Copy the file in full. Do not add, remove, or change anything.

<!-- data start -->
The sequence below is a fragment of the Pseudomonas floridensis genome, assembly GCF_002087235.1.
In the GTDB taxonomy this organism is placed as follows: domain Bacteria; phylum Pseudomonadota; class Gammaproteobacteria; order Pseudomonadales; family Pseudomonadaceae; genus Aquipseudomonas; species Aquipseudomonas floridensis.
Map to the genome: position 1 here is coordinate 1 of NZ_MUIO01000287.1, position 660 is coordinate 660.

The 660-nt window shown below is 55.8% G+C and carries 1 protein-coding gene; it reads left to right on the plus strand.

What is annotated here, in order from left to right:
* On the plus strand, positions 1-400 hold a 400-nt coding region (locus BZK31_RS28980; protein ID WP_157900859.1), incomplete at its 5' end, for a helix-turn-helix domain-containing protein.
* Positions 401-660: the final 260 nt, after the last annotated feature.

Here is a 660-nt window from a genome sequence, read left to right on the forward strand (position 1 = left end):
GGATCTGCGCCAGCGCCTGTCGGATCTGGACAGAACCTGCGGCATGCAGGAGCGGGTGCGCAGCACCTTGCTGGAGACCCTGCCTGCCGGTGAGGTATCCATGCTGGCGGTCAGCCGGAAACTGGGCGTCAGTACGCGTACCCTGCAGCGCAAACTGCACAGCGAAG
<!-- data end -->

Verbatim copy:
The sequence below is a fragment of the Pseudomonas floridensis genome, assembly GCF_002087235.1.
In the GTDB taxonomy this organism is placed as follows: domain Bacteria; phylum Pseudomonadota; class Gammaproteobacteria; order Pseudomonadales; family Pseudomonadaceae; genus Aquipseudomonas; species Aquipseudomonas floridensis.
Map to the genome: position 1 here is coordinate 1 of NZ_MUIO01000287.1, position 660 is coordinate 660.

The 660-nt window shown below is 55.8% G+C and carries 1 protein-coding gene; it reads left to right on the plus strand.

What is annotated here, in order from left to right:
* On the plus strand, positions 1-400 hold a 400-nt coding region (locus BZK31_RS28980; protein ID WP_157900859.1), incomplete at its 5' end, for a helix-turn-helix domain-containing protein.
* Positions 401-660: the final 260 nt, after the last annotated feature.

Here is a 660-nt window from a genome sequence, read left to right on the forward strand (position 1 = left end):
GGATCTGCGCCAGCGCCTGTCGGATCTGGACAGAACCTGCGGCATGCAGGAGCGGGTGCGCAGCACCTTGCTGGAGACCCTGCCTGCCGGTGAGGTATCCATGCTGGCGGTCAGCCGGAAACTGGGCGTCAGTACGCGTACCCTGCAGCGCAAACTGCACAGCGAAG